For most American college students, the influx of new social opportunities, academic demands, pulling all nighters, and the ubiquitous college party scene can lead to high levels of stress. But students with bipolar disorder or other mental health problems, and students with a family history of mental health disorders, are especially vulnerable in a college environment.
The pressure of academic performance, social demands, and irregular sleep patterns are all triggers of depression as well as mania, the euphoric, revved-up state characteristic of bipolar disorder. In fact, college is one of the most common places people experience their first bout of depression or mania. According to Russell Federman, Ph.D, the director of Counseling and Psychological Services at the University of Virginia student health center, the desire to fit in and conform to the college lifestyle can cause students with mental health problems to abandon healthy behaviors, even their medications. Without the right treatment and support, bipolar college students face higher dropout rates, drug and alcohol abuse, and even suicide.
A 2006 study in the Journal of Affective Disorders compared a group of bipolar adults with a group of healthy adults who had similar IQs and social backgrounds. More than 60 percent of both groups entered college, but their achievements differed greatly: Nearly half of the control group received a college degree, compared to just 16 percent of the bipolar group.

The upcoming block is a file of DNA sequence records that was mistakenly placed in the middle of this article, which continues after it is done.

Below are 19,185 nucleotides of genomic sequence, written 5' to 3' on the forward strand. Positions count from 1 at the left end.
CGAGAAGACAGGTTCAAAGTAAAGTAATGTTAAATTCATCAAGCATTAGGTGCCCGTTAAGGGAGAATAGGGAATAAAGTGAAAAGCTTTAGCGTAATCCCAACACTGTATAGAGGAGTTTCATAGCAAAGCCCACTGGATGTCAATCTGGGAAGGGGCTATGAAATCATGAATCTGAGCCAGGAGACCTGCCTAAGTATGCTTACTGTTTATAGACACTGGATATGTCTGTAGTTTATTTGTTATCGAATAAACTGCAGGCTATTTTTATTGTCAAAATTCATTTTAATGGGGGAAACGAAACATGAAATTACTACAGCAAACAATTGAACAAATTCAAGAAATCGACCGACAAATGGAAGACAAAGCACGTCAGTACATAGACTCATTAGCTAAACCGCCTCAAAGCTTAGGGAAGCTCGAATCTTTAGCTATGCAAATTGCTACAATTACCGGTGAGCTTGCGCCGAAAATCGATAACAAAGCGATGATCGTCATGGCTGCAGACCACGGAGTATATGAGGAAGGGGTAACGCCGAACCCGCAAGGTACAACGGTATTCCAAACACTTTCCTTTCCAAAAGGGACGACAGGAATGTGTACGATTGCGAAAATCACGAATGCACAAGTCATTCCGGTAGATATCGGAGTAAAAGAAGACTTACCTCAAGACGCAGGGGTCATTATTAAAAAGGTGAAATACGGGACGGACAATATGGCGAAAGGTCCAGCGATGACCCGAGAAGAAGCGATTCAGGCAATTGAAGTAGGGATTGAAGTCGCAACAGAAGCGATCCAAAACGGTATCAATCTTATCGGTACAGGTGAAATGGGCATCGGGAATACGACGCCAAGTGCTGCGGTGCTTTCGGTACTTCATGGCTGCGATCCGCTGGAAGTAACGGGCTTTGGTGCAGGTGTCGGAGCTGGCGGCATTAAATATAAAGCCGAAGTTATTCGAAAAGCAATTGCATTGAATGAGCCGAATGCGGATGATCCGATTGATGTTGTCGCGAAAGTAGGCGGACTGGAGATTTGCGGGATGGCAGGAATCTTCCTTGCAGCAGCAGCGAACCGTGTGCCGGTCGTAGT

Students with bipolar disorder or other mental health problems can succeed in college, but doing so requires dedication to a plan. The following points are ALL crucial and can make the difference between achieving your college success goals and dropping out or worse, losing control of your mental health.
* Taking the proper medications, and ensuring they are easily accessible for refills
* arranging for the appropriate counseling and medical care on campus in addition to outside support
* avoiding drugs and alcohol and even caffeine, as they can render medications ineffective
* maintaining a steady sleep and study schedule
* finding sources of peer support
In his 2010 book, “Facing Bipolar: The Young Adult’s Guide to Dealing With Bipolar Disorder”, Federman outlines what he calls the “four S’s of bipolar stability”: structure, stress management, sleep management, and self-monitoring. This framework includes sticking to a regular schedule of studying and sleep, and learning to recognize the signs that you are beginning to drift into mania or hypomania.
An organization called Active Minds is trying to open the dialogue about mental illness on college campuses. Founded by Alison Malmon in 2001, following the suicide of her older brother, the organization now has more than 200 chapters nationwide. Active Minds organizes events such as National Day Without Stigma and has partnered with the Depression and Bipolar Support Alliance to create peer support groups on college campuses.